These Indian-origin Businessmen are Among the Richest Africans
Businessmen like Sudhir Ruparelia and Manu Chandaria play important roles in the African nation’s society.
The Gupta-family owned firm Oakbay Investments is selling its media assets to Lodidox Management for R 450 million ($34 million), the company announced on August 21. The deal will result in sale of Oakbay’s shares in Infinity Media, which runs the TV channel ANN7, sold for R300 million, and its shares in TNA Media, the publisher of The New Age newspaper, for R150 million.
Lodidox is owned by Mzwanele Manyi, a former spokesman for South Africa’s President Jacob Zuma and an ally of the Guptas. Gupta family’s closeness to President Zuma and the accusations of alleged fraudulent deals have crossed headlines for last of couple of years. Nevertheless, Atul Gupta became the 7th wealthiest person in South Africa with an estimated net worth of over $773 million, according to JSE-listed holdings in 2016. While the Guptas continue to play game-changers in the South African business and political arenas, they are only one of the several businessmen of Indian origin who have struck it rich in the African continent.
Here are a few Africa-based multi-millionaires from India, in no particular order, who continue to make news for their business ventures, personal ambitions or lavish lifestyles:
Bhimji Depar Shah (centre) and Dipak Rameshchandra Shah giving donation to Kenya’s First Lady Margaret Gakuo Kenyatta
Photo Credit: Twitter/ KEPSA Kenya
1. Bhimji Depar Shah
The India-born Kenyan industrialist is the founder chairman of Bidco Group of Companies. With an estimated net worth of $700 million in 2014, the 85-year-old businessman was placed in Forbes’ list of Africa’s richest people. The company, which manufactures soaps, detergents, and baking powder, has an annual gross revenue of more than $500 million. Shah’s son Vimal Shah, who served as the company’s chief executive officer until April this year, was also once placed on the Forbes’ list of the 50 richest people in Africa.
Photo Credit: Wikimedia Commons
2. Sudhir Ruparelia
Sudhir Ruparelia, founder of the Ruparelia Group, belongs to a family with roots in Gujarat that has been living in Uganda for four generations. Ruparelia’s family moved to the United Kingdom in 1972 when then then Ugandan dictator Idi Amin expelled Asians from the country. He returned in 1985 and founded the company, which owns several hotels and resorts, and over 200 commercial properties. He acquired Victoria University in Kampala in 2013. In October 2016, the Bank of Uganda, which regulates all banks in Uganda, took over the management of Crane Bank, the largest subsidiary of the Ruparelia Group, due to its under-capitalisation.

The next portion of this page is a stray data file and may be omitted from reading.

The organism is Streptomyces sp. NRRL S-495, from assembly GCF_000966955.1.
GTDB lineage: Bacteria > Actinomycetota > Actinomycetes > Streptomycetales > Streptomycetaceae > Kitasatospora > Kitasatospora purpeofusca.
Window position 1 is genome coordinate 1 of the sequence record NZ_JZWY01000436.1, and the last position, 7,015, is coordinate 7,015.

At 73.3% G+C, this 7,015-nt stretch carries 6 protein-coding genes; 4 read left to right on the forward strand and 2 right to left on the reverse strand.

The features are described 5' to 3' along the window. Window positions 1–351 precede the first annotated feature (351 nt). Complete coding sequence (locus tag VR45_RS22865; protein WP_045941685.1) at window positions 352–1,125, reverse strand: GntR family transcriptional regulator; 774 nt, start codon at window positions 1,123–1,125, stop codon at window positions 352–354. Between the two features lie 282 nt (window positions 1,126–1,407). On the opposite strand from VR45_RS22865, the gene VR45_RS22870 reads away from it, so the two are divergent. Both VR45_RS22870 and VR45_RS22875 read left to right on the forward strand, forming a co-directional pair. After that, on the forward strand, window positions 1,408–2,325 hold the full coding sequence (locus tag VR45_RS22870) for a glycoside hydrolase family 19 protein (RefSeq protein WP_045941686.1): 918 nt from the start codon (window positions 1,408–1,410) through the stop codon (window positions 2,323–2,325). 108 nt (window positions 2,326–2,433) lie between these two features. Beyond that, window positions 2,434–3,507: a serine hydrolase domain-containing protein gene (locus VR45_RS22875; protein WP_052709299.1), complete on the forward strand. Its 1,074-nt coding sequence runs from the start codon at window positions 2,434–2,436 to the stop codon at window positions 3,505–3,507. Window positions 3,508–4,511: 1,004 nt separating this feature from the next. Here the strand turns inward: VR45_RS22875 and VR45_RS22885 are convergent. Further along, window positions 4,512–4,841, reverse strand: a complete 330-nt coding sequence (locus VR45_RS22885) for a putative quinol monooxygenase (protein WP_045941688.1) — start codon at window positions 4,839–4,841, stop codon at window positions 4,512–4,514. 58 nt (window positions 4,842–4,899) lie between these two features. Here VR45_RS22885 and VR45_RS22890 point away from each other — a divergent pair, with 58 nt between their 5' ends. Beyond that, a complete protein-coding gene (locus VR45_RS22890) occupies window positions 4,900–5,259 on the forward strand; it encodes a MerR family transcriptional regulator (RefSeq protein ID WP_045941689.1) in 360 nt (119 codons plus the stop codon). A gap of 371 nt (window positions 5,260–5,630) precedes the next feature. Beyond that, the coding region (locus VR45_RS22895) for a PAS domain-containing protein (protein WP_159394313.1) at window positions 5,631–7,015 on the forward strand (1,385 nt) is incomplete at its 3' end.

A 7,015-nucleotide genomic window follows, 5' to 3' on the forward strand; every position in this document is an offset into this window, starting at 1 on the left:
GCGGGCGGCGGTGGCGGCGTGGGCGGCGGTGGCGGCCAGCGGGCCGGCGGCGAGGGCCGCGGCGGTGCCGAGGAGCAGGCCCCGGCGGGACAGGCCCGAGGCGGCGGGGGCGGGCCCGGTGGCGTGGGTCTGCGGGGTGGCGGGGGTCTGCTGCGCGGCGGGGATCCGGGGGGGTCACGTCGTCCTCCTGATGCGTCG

The 59-year-old businessman, who was once ranked by Forbes as Uganda’s first billionaire, has been embroiled in several controversies for the last couple of years. His net worth was said to be approximately $900 million in 2016.
Ashish Thakkar (right) with African Development Bank president Akinwumi A. Adesina
Photo Credit Twitter / Ashish Thakkar
3. Ashish Thakkar
Touted often as ‘Africa’s youngest billionaire’, Thakkar was recently in the news more for his personal affairs than his vast pan-African business empire, the Mara Group that has interests in manufacturing, real estate, agriculture and IT services. The 36-year-old entrepreneur, who formed the company at the age of 15, lost a ruling in court in his divorce case in February this year over the ownership of family assets. The judge maintained that he holds 100 per cent of Mara Group and not his mother or sister, as the family sought to prove.
During the case, Thakkar had said his assets are worth $553,000 while his wife, Meera, said he had far more. His net worth was said to be about $450 million, according to the Bloomberg Billionaires Index.
Photo Credit Credit: Twitter/ LACAfrica
4. Manu Chandaria
One of the leading businessmen of East Africa, the 88-year-old chairman and CEO of Comcraft Group of Companies is also known for his philanthropic activities. The $2 billion company produces steel, plastics and aluminium products, and has manufacturing facilities in 45 countries.
Chandaria received the Order of the British Empire (OBE) from Queen Elizabeth II in 2003. He was also awarded the Elder of the Burning Spear, one of the highest civilian honours in Kenya, the same year. He was also given the Forbes Africa Lifetime Achievement Award in 2013. The magazine often considered him for its annual ranking of Africa’s richest people, but said once that it was always difficult to figure out his net worth. “While sources at Comcraft confirm he owns the largest stake in the group, the exact size of the stake is not known and the man himself has been notoriously evasive about his personal fortune,” it reported. It added, citing sources at ComCraft Group, that Chandaria has given away more than $100 million to causes in children’s health and education.
Alhaj Naushad Merali at an event
Photo Credit Credit: Credit: Africa Federation website
5. Naushad Merali
The founder of Kenyan mobile service provider Kencell, Merali is a leading industrialist in the country. He is the executive chairman of Sameer Group, a conglomerate of 15 firms involved in several businesses, including agriculture, manufacturing, technology, construction, transport and finance. Merali also owned shares of Bharti Airtel’s wireless phone operations in Kenya, but sold them in 2014. He was said to have an estimated net worth of $550 million in 2014.